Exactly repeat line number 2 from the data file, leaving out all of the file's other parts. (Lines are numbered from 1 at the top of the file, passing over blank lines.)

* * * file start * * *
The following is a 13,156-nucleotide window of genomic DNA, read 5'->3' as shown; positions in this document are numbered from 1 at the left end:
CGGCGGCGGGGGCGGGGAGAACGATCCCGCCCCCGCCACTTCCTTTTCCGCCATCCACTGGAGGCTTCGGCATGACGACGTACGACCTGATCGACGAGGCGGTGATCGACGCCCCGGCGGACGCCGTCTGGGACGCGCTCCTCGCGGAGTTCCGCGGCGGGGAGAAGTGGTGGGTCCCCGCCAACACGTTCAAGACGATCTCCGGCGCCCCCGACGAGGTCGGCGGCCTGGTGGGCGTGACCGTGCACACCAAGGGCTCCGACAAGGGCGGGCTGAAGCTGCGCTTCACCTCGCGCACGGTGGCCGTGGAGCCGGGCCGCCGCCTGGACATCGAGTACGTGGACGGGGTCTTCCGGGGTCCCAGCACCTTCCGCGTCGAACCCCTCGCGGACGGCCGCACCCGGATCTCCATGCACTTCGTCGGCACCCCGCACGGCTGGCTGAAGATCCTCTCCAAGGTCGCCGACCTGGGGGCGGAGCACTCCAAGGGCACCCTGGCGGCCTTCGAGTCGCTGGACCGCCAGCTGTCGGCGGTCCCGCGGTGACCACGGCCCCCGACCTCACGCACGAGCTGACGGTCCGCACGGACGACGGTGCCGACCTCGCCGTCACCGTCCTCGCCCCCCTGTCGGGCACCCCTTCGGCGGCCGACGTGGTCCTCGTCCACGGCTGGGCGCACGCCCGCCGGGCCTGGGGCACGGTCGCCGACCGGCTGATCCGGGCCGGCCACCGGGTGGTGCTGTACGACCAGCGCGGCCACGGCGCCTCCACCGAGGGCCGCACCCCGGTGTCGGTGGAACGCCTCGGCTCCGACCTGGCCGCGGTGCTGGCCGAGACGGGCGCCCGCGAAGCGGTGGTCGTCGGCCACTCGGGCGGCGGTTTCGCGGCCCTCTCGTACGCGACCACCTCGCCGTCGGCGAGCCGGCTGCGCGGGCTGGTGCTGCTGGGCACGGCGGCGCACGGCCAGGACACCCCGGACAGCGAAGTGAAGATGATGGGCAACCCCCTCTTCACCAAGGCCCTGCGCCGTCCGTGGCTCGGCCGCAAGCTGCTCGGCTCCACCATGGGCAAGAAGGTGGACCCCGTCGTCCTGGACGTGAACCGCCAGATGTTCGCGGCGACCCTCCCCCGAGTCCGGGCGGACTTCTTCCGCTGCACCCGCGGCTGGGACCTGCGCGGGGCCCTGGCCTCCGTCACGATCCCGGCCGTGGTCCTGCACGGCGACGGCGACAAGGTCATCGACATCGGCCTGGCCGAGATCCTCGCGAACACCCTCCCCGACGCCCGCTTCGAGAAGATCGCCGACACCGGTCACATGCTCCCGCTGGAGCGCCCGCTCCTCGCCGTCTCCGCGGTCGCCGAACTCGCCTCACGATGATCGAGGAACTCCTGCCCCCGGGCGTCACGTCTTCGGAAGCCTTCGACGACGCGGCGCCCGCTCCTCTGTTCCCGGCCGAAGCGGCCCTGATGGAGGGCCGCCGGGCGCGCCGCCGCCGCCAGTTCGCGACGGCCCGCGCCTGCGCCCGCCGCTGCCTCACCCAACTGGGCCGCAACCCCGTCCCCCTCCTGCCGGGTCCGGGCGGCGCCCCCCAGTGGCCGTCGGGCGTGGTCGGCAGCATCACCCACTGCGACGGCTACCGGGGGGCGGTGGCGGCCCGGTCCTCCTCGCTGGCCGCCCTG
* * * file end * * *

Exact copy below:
CGGCGGCGGGGGCGGGGAGAACGATCCCGCCCCCGCCACTTCCTTTTCCGCCATCCACTGGAGGCTTCGGCATGACGACGTACGACCTGATCGACGAGGCGGTGATCGACGCCCCGGCGGACGCCGTCTGGGACGCGCTCCTCGCGGAGTTCCGCGGCGGGGAGAAGTGGTGGGTCCCCGCCAACACGTTCAAGACGATCTCCGGCGCCCCCGACGAGGTCGGCGGCCTGGTGGGCGTGACCGTGCACACCAAGGGCTCCGACAAGGGCGGGCTGAAGCTGCGCTTCACCTCGCGCACGGTGGCCGTGGAGCCGGGCCGCCGCCTGGACATCGAGTACGTGGACGGGGTCTTCCGGGGTCCCAGCACCTTCCGCGTCGAACCCCTCGCGGACGGCCGCACCCGGATCTCCATGCACTTCGTCGGCACCCCGCACGGCTGGCTGAAGATCCTCTCCAAGGTCGCCGACCTGGGGGCGGAGCACTCCAAGGGCACCCTGGCGGCCTTCGAGTCGCTGGACCGCCAGCTGTCGGCGGTCCCGCGGTGACCACGGCCCCCGACCTCACGCACGAGCTGACGGTCCGCACGGACGACGGTGCCGACCTCGCCGTCACCGTCCTCGCCCCCCTGTCGGGCACCCCTTCGGCGGCCGACGTGGTCCTCGTCCACGGCTGGGCGCACGCCCGCCGGGCCTGGGGCACGGTCGCCGACCGGCTGATCCGGGCCGGCCACCGGGTGGTGCTGTACGACCAGCGCGGCCACGGCGCCTCCACCGAGGGCCGCACCCCGGTGTCGGTGGAACGCCTCGGCTCCGACCTGGCCGCGGTGCTGGCCGAGACGGGCGCCCGCGAAGCGGTGGTCGTCGGCCACTCGGGCGGCGGTTTCGCGGCCCTCTCGTACGCGACCACCTCGCCGTCGGCGAGCCGGCTGCGCGGGCTGGTGCTGCTGGGCACGGCGGCGCACGGCCAGGACACCCCGGACAGCGAAGTGAAGATGATGGGCAACCCCCTCTTCACCAAGGCCCTGCGCCGTCCGTGGCTCGGCCGCAAGCTGCTCGGCTCCACCATGGGCAAGAAGGTGGACCCCGTCGTCCTGGACGTGAACCGCCAGATGTTCGCGGCGACCCTCCCCCGAGTCCGGGCGGACTTCTTCCGCTGCACCCGCGGCTGGGACCTGCGCGGGGCCCTGGCCTCCGTCACGATCCCGGCCGTGGTCCTGCACGGCGACGGCGACAAGGTCATCGACATCGGCCTGGCCGAGATCCTCGCGAACACCCTCCCCGACGCCCGCTTCGAGAAGATCGCCGACACCGGTCACATGCTCCCGCTGGAGCGCCCGCTCCTCGCCGTCTCCGCGGTCGCCGAACTCGCCTCACGATGATCGAGGAACTCCTGCCCCCGGGCGTCACGTCTTCGGAAGCCTTCGACGACGCGGCGCCCGCTCCTCTGTTCCCGGCCGAAGCGGCCCTGATGGAGGGCCGCCGGGCGCGCCGCCGCCGCCAGTTCGCGACGGCCCGCGCCTGCGCCCGCCGCTGCCTCACCCAACTGGGCCGCAACCCCGTCCCCCTCCTGCCGGGTCCGGGCGGCGCCCCCCAGTGGCCGTCGGGCGTGGTCGGCAGCATCACCCACTGCGACGGCTACCGGGGGGCGGTGGCGGCCCGGTCCTCCTCGCTGGCCGCCCTG